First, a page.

Schaefer, Kelly to confer on future of Redskins

December 21, 1993|By Sandy Banisky and Jon Morgan | Sandy Banisky and Jon Morgan,Staff Writers

Gov. William Donald Schaefer, who as mayor of Baltimore witnessed the loss of the city's beloved NFL franchise, will meet tomorrow with a mayor trying to avoid a similar fate:

Washington's Sharon Pratt Kelly.

At the State House, Ms. Kelly and Mr. Schaefer will discuss their mutual efforts to keep the Redskins in Washington -- or at least out of Laurel. Mr. Schaefer fears the move would forever end his dream of football in Baltimore. Mayor Kelly has said she won't give up on plans to have Redskins owner Jack Kent Cooke build his 78,000-seat stadium in the district. But Redskins officials insist they've ended all talks with the District of Columbia -- even as Washington officials say they're still working on a lease to be ready next month.

Page W. Boinest, Mr. Schaefer's press secretary, said yesterday that Governor Schaefer, who was mayor when the Colts left town nearly 10 years ago, "is very sensitive to the situation in the district. He's very concerned about the how the district is handling this."

Meanwhile, a group of Baltimore-area legislators met with Maryland Stadium Authority Chairman Herbert J. Belgrad yesterday and offered to play a bigger role in the campaign to bring football to Camden Yards.

"We're moving ahead with the purpose of preparing for a new franchise in Baltimore," said Baltimore Democratic Sen. John A. Pica Jr. after the 2 1/2 -hour briefing. The group will have an announcement next week, he said.

"It is important for the city of Baltimore to stand firm in its belief that an NFL franchise here . . . is a benefit to the city and the `` state," said Baltimore Democratic Sen. George W. Della, who also was briefed by Mr. Belgrad.

"That's what it comes down to. We have already invested in preparation of that site. The economic development benefits to the city at that site are great."

"I'm sure there are those who think there's no possibility of Baltimore getting an NFL team," Mr. Della said. "I'm not one of those people."

Mr. Belgrad described the meeting with Baltimore lawmakers as a background briefing on the Laurel proposal and the state's efforts to get a team in Baltimore. Four teams were mentioned as candidates for a move here: the New England Patriots, Los Angeles Raiders and Rams, and Tampa Bay Buccaneers.

State leaders are also discussing an independent review of the cost and benefits of the Laurel project, to be conducted under the aegis of the Anne Arundel County public works department, Mr. Belgrad said.

A committee, chaired by the county's public works director, would have representatives from the Redskins, the legislature's fiscal oversight office, and state agencies devoted to economic development and transportation, Mr. Belgrad said.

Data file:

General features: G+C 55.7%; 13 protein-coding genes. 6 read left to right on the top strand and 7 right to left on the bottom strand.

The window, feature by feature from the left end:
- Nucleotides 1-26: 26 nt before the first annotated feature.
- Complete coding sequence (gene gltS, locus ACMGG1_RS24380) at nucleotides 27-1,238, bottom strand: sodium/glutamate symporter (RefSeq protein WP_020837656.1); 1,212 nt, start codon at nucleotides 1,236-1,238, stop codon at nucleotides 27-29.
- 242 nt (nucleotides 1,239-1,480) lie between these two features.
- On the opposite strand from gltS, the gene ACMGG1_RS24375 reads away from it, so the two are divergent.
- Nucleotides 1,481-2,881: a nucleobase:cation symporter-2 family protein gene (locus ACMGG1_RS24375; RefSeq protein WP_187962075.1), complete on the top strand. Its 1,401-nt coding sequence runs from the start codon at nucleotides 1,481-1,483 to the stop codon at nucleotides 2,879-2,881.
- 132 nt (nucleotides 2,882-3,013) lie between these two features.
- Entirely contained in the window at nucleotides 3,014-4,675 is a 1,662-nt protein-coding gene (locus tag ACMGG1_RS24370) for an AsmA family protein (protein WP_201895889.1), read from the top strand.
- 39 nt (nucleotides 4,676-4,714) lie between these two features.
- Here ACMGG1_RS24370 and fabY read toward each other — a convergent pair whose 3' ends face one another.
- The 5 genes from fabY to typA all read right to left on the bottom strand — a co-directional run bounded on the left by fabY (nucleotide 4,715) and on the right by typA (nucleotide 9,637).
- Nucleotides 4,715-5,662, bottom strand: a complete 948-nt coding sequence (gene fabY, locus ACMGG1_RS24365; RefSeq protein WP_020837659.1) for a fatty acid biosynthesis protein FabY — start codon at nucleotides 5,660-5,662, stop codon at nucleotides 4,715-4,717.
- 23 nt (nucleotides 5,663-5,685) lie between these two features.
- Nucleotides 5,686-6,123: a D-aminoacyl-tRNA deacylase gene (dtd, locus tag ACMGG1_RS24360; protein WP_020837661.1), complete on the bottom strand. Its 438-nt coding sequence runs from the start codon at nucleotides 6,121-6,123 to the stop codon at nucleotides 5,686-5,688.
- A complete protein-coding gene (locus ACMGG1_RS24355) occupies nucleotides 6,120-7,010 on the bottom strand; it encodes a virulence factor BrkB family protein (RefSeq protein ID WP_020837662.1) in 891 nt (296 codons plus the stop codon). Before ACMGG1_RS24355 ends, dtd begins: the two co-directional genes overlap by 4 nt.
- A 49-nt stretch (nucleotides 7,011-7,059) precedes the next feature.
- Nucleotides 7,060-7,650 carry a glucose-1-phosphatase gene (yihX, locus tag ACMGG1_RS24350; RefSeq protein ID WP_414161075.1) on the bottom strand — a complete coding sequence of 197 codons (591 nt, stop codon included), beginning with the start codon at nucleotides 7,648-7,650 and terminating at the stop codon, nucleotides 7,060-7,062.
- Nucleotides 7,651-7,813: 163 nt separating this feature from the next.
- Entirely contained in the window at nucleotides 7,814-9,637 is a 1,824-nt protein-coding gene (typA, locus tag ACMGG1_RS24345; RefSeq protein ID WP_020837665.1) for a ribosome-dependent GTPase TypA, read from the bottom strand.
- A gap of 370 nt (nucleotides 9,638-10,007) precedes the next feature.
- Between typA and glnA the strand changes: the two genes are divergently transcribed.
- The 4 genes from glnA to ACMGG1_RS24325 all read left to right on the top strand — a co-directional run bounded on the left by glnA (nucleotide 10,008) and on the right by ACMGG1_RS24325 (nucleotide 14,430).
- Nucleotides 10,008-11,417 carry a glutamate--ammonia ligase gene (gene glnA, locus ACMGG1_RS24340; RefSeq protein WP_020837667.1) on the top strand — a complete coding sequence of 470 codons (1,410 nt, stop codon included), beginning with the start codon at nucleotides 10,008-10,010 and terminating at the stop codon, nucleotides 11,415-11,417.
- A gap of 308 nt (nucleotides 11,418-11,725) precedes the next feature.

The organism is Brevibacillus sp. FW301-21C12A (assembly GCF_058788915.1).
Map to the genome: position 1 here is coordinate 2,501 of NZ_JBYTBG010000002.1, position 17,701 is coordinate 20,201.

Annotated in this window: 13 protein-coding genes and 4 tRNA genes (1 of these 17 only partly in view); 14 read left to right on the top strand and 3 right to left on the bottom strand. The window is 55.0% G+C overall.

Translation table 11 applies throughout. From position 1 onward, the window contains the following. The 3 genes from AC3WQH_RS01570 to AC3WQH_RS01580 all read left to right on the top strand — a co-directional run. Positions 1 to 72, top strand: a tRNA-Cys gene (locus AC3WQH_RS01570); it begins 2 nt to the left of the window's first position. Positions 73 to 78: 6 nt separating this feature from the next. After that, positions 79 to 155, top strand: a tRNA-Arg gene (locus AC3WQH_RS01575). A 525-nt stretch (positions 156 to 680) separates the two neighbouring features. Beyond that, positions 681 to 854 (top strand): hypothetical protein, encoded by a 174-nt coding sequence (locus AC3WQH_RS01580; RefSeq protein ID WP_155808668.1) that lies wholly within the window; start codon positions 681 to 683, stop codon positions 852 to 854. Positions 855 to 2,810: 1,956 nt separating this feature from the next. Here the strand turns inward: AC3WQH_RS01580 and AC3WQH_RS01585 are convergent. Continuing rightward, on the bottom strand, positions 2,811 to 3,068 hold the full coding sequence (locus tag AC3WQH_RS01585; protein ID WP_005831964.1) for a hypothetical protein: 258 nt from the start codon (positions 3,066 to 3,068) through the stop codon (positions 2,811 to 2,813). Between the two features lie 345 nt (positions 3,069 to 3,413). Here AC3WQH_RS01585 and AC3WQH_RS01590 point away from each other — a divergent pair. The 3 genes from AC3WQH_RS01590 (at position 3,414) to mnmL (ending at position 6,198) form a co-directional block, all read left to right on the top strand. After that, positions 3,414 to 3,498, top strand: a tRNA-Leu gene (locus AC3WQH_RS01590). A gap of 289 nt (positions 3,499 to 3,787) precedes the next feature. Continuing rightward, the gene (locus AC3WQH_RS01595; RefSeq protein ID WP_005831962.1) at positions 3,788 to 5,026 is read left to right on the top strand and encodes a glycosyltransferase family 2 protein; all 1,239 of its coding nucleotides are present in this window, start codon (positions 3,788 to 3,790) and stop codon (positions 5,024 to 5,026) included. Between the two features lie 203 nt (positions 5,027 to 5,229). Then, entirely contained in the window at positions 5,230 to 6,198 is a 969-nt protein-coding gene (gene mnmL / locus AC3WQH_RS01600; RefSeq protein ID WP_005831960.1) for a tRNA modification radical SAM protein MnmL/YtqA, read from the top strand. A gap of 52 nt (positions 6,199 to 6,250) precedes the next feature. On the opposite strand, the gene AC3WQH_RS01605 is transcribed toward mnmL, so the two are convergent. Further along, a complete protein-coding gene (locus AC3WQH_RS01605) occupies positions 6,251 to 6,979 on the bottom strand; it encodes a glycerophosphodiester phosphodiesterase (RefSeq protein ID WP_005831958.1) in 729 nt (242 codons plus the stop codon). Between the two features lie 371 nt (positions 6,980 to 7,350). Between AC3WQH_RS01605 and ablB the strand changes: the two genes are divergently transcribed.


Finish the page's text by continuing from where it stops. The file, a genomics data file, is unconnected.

While the Redskins owner says he will pay for the $160 million stadium himself, the project would require publicly funded road and utility upgrades. The cost of those infrastructure improvements has been disputed; Mr. Cooke's experts say it would be only $36 million and Mr. Belgrad says it could top $100 million.

"To the extent that there is any question of the impartiality of the study, we want to assure that the task force that considers the traffic and economic and environmental impact is a committee that is acceptable to all parties," Mr. Belgrad said.

Today, Mr. Belgrad planned to continue his talks with lawmakers; he was to meet in Annapolis with leaders of the House of Delegates, including speaker-elect Casper R. Taylor Jr., D-Allegany.

In another development, refunds have been mailed to some of the fans who put down deposits for club seats and sky boxes as part of this summer's test-marketing campaign. The Maryland Stadium Authority asked fans to leave the money on account in case a team can be persuaded to move here, and many opted to do this, said Walt Gutowski, spokesman for the authority.

About $8.5 million in deposits was collected from more than 2,000 fans during the premium seat campaign. All 108 sky boxes and 7,500 club seats in the proposed downtown stadium were reserved.

Under rules designed by the NFL, the money was to have been refunded with interest in the cities that failed to win an expansion team. Fans who requested refunds, or who did not respond to the authority's request to leave the money on account, were sent checks on Friday, Mr. Gutowski said.

He said the authority did not know how many club seat refunds were sent. The refunds were accompanied by a letter giving the fans another chance to keep their reservation by sending the check back. Only one of the sky box renters requested a refund, said Ernie Accorsi, a special adviser to the local NFL committee who helped coordinate the sales.

"It's been overwhelming in favor of keeping the money. I've been amazed. I guess they feel they can play a part in attracting a team," Mr. Accorsi said.

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